Director: Guillaume Versteeg
Cast: Alicia Verdú Macián, Daniel Barkan, Gaülli Stam
Running time: 6mins
Being an icon might be important to you, those around you, or society as a whole; but God knows it can be tough! Just ask candles in the wind Marilyn Monroe and Lady Di. An archive of Marilyn Monroe’s diaries, poems and letters published about ten years ago gave insight into the often torturous pressures which come with the territory.
A write-up of the collection by Sam Kashner later wrong about the collection in Vanity Fair:
A 29-year-old Marilyn Monroe was taking an amateur theatre class in New York, when the teacher asked her to do a sense memory exercise – a common theatre technique where an actor takes a memory and brings every sight, smell and sense of it to life through actions. A nervous Monroe couldn’t help but speak about her feelings, and eventually spiraled into an emotional breakdown after being reminded to focus just on her senses. This was Marilyn Monroe – a young, shy woman with insecurities. But this wasn’t “Marilyn Monroe.
“A few blocks away, above Loew’s State Theater, at 45th and Broadway, there was the other Marilyn—the one everyone knew—52 feet tall, in that infamous billboard advertising Billy Wilder’s The Seven Year Itch, a hot blast from the subway grating causing her white dress to billow up around her thighs, her face an explosion of joy.”
To the world, this was Marilyn Monroe – a symbol of all that is feminine and playful. An icon. Somewhere along the way, a young, beautiful and talented woman trying her best in the world lost her agency. She was trapped in a symbol, and was held to it no matter how tired or stuck she felt. For many, this was the root of many an emotional and psychological struggle that she fought in her lifetime.
It’s easy to read into experimental cinema, particularly when it’s distinctly minimalistic. No doubt, you may find that the graceful movements depicted in Icon tell an entirely different story, but to me, watching Guillaume Versteeg’s film, I couldn’t help but feel for the person at the centre of it all – the titular Icon herself.
The film centres on an intricate dance performance, with mesmerising, dynamic choreography depicting how an icon is established, decorated, and put on display for the world to see. Everyone in the film is busy, except The Icon. While those around her adopt her motif, but are free to act, to move, to create, she seems trapped at the centre of it all, weighed down by the responsibility of being the foundation that inspires an entire brand of behaviour.
Having created The Icon; an adoring public help to shape it, before bowing down to it – but there is something sinister in their apparent adoration. In the behaviour of those idolising The Icon, there is a glaring contradiction between veneration and control.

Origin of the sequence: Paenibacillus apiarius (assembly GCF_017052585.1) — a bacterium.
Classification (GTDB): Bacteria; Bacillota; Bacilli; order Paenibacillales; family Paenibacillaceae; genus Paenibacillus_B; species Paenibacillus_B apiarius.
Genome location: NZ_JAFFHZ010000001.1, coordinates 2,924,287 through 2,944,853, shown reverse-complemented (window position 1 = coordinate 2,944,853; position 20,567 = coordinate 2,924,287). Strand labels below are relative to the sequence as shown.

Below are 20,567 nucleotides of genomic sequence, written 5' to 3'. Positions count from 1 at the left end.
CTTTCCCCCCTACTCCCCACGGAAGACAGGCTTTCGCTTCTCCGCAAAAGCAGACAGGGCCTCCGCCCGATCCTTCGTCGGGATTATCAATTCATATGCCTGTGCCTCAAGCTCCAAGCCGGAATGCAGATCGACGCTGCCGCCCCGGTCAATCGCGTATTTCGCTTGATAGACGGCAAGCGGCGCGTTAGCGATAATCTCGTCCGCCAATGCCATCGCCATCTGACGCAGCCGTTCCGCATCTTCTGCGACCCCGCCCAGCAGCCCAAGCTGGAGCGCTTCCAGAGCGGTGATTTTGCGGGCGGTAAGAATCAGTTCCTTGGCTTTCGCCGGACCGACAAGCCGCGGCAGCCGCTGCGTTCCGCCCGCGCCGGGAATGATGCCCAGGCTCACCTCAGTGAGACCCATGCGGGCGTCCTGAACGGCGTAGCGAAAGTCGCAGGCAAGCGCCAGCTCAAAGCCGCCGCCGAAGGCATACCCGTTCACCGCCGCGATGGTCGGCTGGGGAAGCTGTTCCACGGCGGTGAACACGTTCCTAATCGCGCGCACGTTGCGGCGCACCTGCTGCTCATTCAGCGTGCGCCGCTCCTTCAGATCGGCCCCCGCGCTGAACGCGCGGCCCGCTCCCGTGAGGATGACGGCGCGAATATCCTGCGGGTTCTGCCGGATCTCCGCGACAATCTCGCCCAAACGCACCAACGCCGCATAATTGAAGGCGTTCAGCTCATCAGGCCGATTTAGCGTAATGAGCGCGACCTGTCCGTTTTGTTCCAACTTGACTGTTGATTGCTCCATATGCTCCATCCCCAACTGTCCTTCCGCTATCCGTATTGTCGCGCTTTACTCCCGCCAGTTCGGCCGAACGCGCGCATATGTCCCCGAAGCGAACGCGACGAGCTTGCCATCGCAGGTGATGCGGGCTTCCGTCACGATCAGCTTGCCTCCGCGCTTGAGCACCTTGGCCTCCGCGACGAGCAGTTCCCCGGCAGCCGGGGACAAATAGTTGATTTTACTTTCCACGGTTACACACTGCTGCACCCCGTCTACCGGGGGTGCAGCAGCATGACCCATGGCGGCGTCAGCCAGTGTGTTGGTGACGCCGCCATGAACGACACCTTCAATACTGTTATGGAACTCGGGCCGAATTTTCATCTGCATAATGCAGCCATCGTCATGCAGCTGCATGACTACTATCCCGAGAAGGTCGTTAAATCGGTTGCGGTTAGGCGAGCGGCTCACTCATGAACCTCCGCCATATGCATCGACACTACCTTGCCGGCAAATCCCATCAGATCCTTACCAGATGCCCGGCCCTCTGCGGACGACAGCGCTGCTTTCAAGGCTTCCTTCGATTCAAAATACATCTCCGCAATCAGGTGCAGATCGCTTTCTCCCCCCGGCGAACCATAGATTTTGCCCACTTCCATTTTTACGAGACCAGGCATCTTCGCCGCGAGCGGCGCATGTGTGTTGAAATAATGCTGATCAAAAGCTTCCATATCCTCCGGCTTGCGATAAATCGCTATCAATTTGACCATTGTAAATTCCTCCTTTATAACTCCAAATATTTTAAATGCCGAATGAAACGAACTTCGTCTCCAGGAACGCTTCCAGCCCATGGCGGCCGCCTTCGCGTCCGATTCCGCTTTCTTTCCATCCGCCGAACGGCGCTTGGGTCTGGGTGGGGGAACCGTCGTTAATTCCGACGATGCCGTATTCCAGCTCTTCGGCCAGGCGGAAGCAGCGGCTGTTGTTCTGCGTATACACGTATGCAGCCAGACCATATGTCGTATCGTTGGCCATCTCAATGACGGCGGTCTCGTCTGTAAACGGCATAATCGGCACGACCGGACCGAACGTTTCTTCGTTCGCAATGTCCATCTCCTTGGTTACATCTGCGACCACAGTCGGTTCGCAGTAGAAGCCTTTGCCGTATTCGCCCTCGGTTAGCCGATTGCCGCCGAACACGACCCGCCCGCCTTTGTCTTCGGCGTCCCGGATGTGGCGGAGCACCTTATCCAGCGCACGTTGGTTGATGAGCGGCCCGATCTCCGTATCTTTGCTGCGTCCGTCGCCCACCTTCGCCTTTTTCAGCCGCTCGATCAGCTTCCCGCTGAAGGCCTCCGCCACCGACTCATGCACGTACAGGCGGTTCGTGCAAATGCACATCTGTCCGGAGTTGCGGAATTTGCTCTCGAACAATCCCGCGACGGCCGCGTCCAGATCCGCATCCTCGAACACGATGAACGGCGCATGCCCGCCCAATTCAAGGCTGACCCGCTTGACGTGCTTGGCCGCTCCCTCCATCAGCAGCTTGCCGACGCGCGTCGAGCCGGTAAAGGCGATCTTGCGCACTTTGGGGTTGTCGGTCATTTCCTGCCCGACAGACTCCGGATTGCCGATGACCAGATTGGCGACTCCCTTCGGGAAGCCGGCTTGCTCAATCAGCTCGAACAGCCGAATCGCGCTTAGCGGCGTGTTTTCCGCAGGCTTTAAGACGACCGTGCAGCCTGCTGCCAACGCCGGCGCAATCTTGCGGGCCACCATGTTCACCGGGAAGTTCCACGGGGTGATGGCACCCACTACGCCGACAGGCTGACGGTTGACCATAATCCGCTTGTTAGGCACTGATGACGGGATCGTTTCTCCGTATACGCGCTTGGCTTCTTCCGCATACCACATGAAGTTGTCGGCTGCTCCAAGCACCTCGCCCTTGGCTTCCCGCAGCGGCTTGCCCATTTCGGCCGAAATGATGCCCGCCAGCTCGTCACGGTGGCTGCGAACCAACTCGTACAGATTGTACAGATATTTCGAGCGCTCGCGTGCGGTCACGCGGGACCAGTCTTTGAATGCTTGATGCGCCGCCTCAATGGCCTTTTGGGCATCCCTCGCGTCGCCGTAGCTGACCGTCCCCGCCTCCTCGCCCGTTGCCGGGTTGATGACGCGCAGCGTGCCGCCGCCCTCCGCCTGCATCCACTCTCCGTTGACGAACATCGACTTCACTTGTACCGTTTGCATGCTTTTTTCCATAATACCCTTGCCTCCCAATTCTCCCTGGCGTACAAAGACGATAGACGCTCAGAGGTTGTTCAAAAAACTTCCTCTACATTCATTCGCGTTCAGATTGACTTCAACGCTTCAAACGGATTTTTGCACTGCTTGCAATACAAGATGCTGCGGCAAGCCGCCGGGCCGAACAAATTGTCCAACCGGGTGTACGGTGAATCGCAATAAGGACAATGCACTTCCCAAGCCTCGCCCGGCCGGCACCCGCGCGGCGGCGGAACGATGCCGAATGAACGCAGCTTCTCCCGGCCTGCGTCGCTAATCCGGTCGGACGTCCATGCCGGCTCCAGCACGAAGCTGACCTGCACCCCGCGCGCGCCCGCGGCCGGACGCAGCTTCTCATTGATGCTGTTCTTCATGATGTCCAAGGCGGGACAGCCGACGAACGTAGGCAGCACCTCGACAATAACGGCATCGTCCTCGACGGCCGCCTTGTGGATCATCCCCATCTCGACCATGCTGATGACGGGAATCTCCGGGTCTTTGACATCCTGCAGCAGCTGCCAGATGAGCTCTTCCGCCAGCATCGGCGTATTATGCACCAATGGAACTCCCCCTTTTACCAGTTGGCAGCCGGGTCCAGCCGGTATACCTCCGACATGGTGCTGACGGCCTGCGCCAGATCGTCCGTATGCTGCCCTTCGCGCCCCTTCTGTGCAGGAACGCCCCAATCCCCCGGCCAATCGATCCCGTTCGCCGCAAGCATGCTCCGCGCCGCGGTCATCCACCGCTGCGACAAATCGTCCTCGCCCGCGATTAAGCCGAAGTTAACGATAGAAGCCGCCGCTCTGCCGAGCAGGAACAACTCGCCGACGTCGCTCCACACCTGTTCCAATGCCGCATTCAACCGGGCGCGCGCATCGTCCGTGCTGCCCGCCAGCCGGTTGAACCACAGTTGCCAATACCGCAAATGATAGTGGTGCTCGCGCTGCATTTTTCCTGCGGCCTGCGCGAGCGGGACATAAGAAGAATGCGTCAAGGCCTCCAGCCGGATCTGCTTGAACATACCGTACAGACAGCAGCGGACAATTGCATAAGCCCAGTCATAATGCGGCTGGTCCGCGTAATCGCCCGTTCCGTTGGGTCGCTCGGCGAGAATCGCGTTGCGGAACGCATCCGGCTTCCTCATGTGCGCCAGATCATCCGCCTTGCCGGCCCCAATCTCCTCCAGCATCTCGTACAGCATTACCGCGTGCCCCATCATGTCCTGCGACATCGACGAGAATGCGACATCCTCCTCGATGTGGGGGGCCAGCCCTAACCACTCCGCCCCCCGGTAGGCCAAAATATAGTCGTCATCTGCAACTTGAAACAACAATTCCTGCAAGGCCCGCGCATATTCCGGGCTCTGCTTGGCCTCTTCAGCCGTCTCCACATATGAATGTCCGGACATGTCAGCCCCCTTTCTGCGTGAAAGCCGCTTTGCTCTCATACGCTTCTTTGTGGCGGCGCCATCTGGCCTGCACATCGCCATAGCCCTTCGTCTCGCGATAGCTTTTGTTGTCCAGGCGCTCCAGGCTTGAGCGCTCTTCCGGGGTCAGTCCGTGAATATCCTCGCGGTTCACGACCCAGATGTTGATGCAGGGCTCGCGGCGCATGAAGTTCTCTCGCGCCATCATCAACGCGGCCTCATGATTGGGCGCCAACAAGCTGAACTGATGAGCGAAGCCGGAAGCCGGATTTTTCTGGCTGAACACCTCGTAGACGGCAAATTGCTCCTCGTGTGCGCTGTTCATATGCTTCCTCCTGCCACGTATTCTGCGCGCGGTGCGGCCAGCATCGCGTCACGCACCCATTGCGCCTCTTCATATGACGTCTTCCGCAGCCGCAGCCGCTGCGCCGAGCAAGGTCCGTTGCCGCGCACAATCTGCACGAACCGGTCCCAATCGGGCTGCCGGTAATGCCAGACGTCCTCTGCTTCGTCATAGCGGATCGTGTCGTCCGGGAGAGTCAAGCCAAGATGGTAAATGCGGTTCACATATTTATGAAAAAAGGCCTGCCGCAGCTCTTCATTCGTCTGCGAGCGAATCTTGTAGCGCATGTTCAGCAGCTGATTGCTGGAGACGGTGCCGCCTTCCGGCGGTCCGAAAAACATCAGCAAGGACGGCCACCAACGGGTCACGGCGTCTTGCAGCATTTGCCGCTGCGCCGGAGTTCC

For an example of what I mean, take how Princess Diana was treated before and after her death – particularly in relation to the institution of the British monarchy. The UK’s royal family remains popular among the country’s population, and most will happily bow down to the royal family and accept their symbolic position – but only if they forego their individuality to fit within the box that forms the public’s perception of the ideal monarch. That was at the heart of Princess Diana’s struggle, and has more recently also of Meghan Markle’s harassment by the British establishment.
This is also the struggle that Icon depicts. No doubt, The Icon and all the behaviour inspired by it are things of beauty, as depicted by the enthralling movements, costumes and make up of Versteeg’s performers – but there is something else going on here. There is a very unhealthy relationship being formed, with the turning a human life into a consumable commodity, which – as we routinely see amid notable ‘fandoms’ – its public could turn upon the moment it exerts any agency it deems improper. If they don’t break off this relationship, the person at the centre of it all is often suffocating. It might be worth taking a moment to re-evaluate our expectations from the icons in our lives, in the broader context of humanity – and Icon should be commended for having conjured up ideas like that without the use of any dialogue.
On a technical basis, I should like to take this opportunity to appreciate the unique mix of traditional costume with modern lighting effects and music, all rounded up by the constant flash of cameras that exemplifies what life is like in the spotlight. At the same time, the film does encounter some problems with pacing. The piece is slow, and I can’t help but feel that a film half its six-minute run-time could have told the same story. From a purely crowd-pleasing perspective then, it might not be concise or action-packed enough to keep the attention of the average viewer. But since when has that been the goal of experimental cinema?
According to the Oxford English Dictionary, an ‘icon’ is “a person or thing regarded as a representative symbol or as worthy of veneration.” The statement in itself reflects a curious irony – how the actions or influence of a person are what makes them worthy of veneration, at which point their purpose becomes being a symbol, in all of its passivity. Guillaume Versteeg’s five-minute experimental piece might be a film of few words, but it still manages to embody this irony. The choreography is beautiful, executed to near perfection, while the background score held me by the hand – ultimately meaning its message also comes across loud and clear.
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